A Portland medical marijuana testing lab has been shut down for operating a marijuana business without a permit or a license, according to city officials.

ProVerde Laboratories, a Massachusetts-based cannabis, hemp and medical marijuana testing facility, was cited by the city’s permitting and inspection department and fire department on Dec. 14 for two code violations: operating without a permit, certificate of occupancy or business license, and operating a marijuana business without a license.

According to a notice of violation issued to ProVerde founder and Chief Scientific Officer Christopher Hudalla, the company has applied for a building permit to change the use at the 220 Industrial Way unit from a storage or warehouse to a laboratory, but the permit “is still in review and has not been approved or issued at this time.”

Because of the incomplete change-of-use process, Hudalla does not have city approval to operate a marijuana business, according to the violation notice, which also noted he had “yet to apply for a marijuana testing facility business license, even though (he) discussed the issue with Corporation Counsel in the spring of this year.”

Hudalla said in a phone interview that he was not aware licensing was required for medical marijuana testing, only recreational or adult-use, and is seeking clarification from officials. 

While the state Office of Marijuana Policy does not require testing in the medical marijuana program, and therefore does not formally license or register facilities, Portland does. 

According to city ordinance, “No individual or entity may operate a marijuana business within the City without first obtaining a license from the City.”

Until the code violations are addressed, ProVerde is prohibited from conducting business out of the space or in the city and must move all marijuana products off site. A reinspection is scheduled for Feb. 2. 

Hudalla said ProVerde did not lay off Portland staff when the Maine office closed and is “keeping them with the full intention of getting the doors back open as soon as possible.”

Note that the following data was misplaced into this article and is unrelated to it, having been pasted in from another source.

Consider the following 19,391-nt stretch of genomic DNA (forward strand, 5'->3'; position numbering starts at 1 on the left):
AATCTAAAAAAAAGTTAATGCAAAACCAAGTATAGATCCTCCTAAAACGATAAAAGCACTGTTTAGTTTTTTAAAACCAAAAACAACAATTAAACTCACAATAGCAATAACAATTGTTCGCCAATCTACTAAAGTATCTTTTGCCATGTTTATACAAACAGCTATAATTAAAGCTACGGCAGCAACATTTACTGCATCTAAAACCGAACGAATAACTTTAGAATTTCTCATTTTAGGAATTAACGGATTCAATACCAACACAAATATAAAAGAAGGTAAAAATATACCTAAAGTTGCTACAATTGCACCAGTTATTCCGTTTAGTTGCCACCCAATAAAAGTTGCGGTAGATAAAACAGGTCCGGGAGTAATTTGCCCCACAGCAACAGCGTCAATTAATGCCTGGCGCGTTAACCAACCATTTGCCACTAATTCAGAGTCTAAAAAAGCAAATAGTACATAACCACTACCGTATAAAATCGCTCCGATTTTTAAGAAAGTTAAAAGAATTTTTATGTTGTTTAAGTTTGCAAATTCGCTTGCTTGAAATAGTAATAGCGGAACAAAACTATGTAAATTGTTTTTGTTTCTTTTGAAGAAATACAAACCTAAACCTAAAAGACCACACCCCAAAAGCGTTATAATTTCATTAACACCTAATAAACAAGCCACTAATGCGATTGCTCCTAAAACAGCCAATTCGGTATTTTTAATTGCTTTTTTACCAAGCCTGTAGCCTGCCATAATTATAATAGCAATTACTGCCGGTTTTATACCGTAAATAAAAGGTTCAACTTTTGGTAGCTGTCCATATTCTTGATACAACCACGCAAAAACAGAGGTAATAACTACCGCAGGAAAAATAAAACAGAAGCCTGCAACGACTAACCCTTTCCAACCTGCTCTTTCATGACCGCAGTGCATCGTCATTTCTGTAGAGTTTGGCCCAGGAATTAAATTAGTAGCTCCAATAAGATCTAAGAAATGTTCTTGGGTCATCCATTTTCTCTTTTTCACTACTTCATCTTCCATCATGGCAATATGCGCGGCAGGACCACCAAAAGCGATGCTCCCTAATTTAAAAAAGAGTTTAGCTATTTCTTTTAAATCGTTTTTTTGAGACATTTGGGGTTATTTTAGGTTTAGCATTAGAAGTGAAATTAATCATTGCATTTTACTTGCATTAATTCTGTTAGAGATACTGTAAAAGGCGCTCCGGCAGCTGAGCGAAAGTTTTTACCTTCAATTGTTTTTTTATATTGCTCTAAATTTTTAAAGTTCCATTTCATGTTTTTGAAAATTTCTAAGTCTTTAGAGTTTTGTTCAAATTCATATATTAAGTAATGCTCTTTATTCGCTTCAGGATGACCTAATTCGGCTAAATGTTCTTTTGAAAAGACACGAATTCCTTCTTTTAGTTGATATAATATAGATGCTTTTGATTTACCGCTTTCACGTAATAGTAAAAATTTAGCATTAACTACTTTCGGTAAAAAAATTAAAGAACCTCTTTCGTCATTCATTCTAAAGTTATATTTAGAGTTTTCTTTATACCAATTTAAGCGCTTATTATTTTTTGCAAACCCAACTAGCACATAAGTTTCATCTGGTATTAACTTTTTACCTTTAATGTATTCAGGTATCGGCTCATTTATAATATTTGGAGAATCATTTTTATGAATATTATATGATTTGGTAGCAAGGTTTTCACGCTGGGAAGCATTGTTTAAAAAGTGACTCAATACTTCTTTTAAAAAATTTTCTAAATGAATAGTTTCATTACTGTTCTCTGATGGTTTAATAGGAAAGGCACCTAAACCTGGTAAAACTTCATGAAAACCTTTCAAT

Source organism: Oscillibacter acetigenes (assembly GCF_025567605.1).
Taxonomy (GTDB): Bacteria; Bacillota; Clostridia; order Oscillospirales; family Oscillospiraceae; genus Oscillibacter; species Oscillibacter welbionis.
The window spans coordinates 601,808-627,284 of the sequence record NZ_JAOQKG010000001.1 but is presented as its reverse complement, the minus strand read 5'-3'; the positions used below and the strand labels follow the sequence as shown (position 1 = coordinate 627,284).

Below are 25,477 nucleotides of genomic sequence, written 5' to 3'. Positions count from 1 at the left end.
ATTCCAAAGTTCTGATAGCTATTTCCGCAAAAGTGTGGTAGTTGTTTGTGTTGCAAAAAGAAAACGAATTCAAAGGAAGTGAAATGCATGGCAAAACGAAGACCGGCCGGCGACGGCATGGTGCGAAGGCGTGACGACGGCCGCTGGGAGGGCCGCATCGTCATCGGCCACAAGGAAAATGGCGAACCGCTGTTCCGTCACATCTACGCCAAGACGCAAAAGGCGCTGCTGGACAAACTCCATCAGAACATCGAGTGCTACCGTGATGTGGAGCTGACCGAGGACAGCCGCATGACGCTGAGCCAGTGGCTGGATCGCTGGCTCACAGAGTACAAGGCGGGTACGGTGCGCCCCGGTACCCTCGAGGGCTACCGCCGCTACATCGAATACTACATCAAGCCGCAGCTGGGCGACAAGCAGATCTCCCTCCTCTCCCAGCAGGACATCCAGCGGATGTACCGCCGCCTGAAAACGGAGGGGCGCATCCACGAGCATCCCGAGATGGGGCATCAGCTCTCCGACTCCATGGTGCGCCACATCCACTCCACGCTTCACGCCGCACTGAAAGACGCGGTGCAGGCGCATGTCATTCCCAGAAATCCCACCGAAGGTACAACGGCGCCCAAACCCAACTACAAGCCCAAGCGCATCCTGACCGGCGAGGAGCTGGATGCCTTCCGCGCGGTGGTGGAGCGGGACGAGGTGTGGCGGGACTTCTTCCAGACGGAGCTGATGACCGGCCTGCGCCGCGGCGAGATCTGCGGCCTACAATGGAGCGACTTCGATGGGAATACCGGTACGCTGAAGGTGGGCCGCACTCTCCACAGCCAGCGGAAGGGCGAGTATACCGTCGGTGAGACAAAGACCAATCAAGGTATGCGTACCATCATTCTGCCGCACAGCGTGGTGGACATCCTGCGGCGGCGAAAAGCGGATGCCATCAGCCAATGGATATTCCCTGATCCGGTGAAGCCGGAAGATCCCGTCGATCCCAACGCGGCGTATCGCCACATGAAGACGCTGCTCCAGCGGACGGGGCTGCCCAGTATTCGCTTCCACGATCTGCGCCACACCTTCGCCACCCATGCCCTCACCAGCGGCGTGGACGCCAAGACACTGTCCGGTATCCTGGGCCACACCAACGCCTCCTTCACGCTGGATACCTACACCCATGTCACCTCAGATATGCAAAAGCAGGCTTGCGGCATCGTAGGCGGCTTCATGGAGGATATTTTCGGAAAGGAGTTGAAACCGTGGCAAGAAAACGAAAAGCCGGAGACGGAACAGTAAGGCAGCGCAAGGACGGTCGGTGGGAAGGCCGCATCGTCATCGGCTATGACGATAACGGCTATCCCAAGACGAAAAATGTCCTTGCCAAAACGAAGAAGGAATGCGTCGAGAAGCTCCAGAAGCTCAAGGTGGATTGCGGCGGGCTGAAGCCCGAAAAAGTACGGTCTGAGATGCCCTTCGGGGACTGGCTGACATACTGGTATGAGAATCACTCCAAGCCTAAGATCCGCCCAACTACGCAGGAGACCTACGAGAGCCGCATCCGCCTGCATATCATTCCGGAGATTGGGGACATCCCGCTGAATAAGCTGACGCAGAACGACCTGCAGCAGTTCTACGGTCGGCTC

In the meantime, it cannot test Maine marijuana products in the Massachusetts lab, as the product cannot cross state lines, but it can test CBD and hemp.

“A lot of product on the (medical) market is not getting tested,” Hudalla said, adding that the laboratory has seen “substantial contamination” from pesticides in local samples. 

Maine forbids the use of high-risk pesticides in the growing process but does not test for them. 

According to David Heidrich, spokesperson for the Office of Marijuana Policy, testing within the medical market is, at this point, entirely voluntary, though one bill proposed in the upcoming legislative session would change that. 

The bill, proposed by Rep. Patricia Hymanson, D-York, would require testing and then labeling for toxins including poisons, pesticides, molds and more, as well as potency and profile, and would further align the state’s longtime medical market with the emerging adult-use program. 

At least seven establishments currently provide or will soon provide such services for medical marijuana-related businesses, according to Heidrich. 

Two of them, Catlab LLC in Eliot and Nova Analytics in Portland, have received conditional licenses from the state and local authorizations to conduct testing for the adult-use market, but only Nelson Analytical in Kennebunk has obtained an active license. 

ProVerde, which has been operating in Maine for roughly two years without a license, has been vocal about its hopes to break into the adult-use testing market in Maine. 

The company received a temporary adult-use testing license from the city in April, but the six-month license has since expired. 

Hudalla said ProVerde intends to seek another license, but “the process for application is pretty involved,” and both the closure and the coronavirus pandemic have hampered the process.

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